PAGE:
While it was intimidating to write an episode that was heavily focused on her character, she notes that “a lot of the episode is Elora absorbing what’s going on around her.” For example, we meet Aunt Teenie (Tamara Podemski), who hasn’t really been around in Elora’s life because she left the reservation and moved to the city.
As Jacobs explained, the episode explores “all of the feelings that come up for Elora around this person, one being her feelings being anger and resentment for not being around; the other, getting a glimpse into a parallel between the Res Dogs and the fracture that their friend group faced with the loss of Daniel, and how this older generation’s friend group was impacted after Cookie died and Teenie left.”
Teenie’s life is also a glimpse into a different future for Elora, who, at the end of season 1, tried to leave home and move to California, a dream of Daniel’s. However, earlier in season 2, we find out she barely made it out of Oklahoma because her car broke down.
With Teenie’s return, Elora is “getting to witness, for the first time, somebody who’s from her community who decided to leave and is living a life on the outside, but is still connected to community,” Jacobs said. “So all of those things are presenting all of the ways forward in which Elora can choose.”
Given the emotional weight of the episode, once she wrote it, it was important for Jacobs to be able to set aside the writing part of herself and focus on the acting. Fortunately, she was in great hands with the episode’s director, Danis Goulet.
“I thought that she just held it with such care and really honored the story and the script and the words that we’d written on the page,” Jacobs said of Goulet. “Before shooting it, we had a big conversation where I told Danis: ‘I’ve put so much into this episode, but at the end of the day, I’m now letting go of it, and I’m handing it off to you, and I trust you. And I’m so excited to see what you bring to this episode. And I know that you’re going to bring so much to it. And now it’s time for me to take this writer’s hat off and to put on the actor’s hat, and to now focus on this and come at it from Elora’s perspective.’”
One especially meaningful detail about the episode is that as a writer, Jacobs is credited with her full name: Kawennáhere Devery Jacobs. As she explained, throughout her career, she has gone back and forth between her names. Growing up in Kahnawà:ke Mohawk territory, outside of Montréal, Canada, “I was raised as Kawennáhere, and my whole family calls me that, my community calls me that,” Jacobs said. “But because I grew up right beside a major city, when I would go do gymnastics, or I would leave, or I would act, then I would use Devery. And so I’ve always used both names.”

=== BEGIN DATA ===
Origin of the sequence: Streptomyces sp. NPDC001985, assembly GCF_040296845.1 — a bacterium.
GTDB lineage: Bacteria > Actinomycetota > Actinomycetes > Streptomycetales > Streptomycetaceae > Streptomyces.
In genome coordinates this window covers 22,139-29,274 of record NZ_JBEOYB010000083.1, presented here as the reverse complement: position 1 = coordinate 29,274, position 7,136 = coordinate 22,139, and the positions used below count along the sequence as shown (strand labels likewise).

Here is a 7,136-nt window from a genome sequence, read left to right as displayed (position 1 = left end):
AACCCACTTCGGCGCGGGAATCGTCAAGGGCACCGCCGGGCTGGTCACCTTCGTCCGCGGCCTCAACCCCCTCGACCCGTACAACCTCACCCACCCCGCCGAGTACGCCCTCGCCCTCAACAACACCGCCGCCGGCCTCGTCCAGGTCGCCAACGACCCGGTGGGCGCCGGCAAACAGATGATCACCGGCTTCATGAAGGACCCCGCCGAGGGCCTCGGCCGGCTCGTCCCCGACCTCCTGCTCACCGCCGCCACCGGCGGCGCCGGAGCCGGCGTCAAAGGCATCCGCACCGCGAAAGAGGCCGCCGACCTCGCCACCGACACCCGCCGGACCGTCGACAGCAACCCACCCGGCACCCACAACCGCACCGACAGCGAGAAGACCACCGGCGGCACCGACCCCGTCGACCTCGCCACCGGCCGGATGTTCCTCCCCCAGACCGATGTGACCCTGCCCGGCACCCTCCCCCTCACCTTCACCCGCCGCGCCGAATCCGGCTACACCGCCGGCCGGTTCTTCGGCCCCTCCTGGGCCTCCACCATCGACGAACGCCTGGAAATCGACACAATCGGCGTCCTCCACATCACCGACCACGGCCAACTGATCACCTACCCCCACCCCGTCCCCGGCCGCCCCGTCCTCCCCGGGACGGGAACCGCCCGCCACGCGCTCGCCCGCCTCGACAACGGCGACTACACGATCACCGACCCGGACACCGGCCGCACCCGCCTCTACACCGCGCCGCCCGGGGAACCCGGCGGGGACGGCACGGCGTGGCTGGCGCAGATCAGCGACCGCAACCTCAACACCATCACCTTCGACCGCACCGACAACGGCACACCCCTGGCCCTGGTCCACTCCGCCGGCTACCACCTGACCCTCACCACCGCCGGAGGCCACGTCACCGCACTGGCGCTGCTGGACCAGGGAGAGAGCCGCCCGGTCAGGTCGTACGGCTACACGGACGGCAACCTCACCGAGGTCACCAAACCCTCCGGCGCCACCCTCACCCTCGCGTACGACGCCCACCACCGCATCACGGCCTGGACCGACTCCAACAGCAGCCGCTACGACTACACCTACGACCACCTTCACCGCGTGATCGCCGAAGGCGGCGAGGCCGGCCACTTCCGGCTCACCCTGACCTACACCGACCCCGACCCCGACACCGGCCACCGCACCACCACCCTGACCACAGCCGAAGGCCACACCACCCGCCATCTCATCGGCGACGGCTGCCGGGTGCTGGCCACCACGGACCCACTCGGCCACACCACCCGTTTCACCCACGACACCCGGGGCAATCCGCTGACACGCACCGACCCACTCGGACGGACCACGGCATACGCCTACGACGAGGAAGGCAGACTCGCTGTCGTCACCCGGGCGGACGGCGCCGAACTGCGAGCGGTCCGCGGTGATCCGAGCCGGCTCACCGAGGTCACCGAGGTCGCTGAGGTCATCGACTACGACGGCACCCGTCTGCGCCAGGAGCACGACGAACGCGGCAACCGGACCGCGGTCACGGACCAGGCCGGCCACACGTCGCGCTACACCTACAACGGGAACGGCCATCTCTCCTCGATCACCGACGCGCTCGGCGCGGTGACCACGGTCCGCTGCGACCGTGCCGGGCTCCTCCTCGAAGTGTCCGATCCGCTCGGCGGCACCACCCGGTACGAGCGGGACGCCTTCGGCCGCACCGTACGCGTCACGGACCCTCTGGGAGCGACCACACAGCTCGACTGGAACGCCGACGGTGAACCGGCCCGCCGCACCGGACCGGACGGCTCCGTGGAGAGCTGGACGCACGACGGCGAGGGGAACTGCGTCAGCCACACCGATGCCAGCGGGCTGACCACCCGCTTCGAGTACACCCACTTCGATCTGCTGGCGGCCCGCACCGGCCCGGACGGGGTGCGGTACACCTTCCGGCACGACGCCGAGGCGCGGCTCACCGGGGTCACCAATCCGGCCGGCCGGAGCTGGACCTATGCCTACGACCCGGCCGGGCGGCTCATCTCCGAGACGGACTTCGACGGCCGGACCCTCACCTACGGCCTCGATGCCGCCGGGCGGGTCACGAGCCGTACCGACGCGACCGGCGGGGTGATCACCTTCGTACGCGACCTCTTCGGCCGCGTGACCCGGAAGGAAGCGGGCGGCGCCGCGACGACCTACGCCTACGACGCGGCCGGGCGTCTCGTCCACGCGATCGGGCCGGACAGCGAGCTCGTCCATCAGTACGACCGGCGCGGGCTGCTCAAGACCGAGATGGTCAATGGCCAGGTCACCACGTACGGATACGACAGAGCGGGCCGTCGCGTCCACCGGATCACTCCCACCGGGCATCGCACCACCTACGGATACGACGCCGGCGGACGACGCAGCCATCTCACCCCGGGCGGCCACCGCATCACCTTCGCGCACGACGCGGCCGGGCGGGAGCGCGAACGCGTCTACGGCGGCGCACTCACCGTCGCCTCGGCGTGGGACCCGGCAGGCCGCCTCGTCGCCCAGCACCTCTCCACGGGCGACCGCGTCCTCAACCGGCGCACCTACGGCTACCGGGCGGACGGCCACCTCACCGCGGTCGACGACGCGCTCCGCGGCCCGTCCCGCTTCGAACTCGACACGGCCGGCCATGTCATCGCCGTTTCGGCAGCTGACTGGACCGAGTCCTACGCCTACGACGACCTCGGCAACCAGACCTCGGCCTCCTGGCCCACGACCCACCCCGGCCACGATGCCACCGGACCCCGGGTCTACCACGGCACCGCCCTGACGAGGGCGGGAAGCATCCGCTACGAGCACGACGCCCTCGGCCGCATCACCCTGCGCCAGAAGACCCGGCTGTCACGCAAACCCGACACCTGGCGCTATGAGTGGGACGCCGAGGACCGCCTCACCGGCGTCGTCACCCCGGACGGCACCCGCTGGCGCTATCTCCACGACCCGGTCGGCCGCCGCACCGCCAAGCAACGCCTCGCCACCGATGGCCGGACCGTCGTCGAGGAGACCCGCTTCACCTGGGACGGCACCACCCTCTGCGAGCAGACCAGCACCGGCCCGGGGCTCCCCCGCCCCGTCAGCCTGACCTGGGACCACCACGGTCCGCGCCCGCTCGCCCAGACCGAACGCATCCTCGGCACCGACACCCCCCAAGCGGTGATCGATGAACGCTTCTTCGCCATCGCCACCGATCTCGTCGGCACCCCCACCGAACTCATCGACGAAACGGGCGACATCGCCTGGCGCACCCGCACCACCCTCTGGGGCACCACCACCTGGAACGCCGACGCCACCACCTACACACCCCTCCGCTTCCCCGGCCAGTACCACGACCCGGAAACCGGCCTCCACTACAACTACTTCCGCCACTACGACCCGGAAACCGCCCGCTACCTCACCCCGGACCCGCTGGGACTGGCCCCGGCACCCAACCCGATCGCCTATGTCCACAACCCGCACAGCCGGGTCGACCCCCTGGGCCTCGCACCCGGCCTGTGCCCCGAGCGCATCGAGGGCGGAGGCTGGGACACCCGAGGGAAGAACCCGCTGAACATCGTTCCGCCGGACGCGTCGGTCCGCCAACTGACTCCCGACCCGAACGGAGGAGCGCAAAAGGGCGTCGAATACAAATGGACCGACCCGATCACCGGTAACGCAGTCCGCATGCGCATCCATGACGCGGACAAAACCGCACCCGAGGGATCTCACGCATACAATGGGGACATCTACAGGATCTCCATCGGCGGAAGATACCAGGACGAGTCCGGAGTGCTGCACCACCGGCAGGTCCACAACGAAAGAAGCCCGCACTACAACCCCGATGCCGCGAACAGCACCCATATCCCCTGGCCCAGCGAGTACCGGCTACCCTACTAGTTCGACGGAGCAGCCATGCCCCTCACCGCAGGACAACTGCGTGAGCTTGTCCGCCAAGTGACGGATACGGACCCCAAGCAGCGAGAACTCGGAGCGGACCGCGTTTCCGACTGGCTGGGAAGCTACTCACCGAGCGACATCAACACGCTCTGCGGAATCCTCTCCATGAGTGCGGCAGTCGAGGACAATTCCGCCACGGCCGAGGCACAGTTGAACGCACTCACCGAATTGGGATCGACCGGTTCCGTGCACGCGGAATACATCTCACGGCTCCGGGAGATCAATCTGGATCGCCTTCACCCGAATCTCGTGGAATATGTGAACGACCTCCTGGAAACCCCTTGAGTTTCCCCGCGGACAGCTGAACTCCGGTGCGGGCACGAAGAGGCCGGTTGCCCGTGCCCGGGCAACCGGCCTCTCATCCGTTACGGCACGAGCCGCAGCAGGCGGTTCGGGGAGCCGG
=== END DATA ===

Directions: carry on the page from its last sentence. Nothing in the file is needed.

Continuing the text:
She chooses to use Kawennáhere on projects that feel more personal to her and are “really touching on my voice as an artist,” such as when she’s a writer or creator. “Because when I approach things as an actor, it’s a collaborative sport. It’s a space where I, as an actor, am helping the director or the showrunner tell their story,” she said. “As a filmmaker and getting to come at it from the creative side of things, that’s when I really pull from my personal life and who I am as a Kahnawake woman. And so I definitely felt that way in this script, in this project, and so it was definitely meaningful for me to include my full name in the credits.”
It’s a sense of agency that she’s bringing to all of her work. Jacobs is plenty busy these days, with many “things up my sleeve,” she said. She’s written a screenplay she’s hoping will become her feature directorial debut. Somewhere down the line, she hopes to develop and be a showrunner on her own series.
Meanwhile, she is currently in Atlanta filming the upcoming Marvel show, “Echo,” co-directed by “Reservation Dogs” director Sydney Freeland, which will be released next year on Disney+. In 2023, Jacobs will also begin filming a movie she’s been involved with as a producer for the last several years. And of course, if “Reservation Dogs” returns for a third season, she plans to once again be both in front of and behind the camera, “to be able to continue the story of the characters in this world and community that we love so much.”
New episodes of “Reservation Dogs” premiere each Wednesday on Hulu.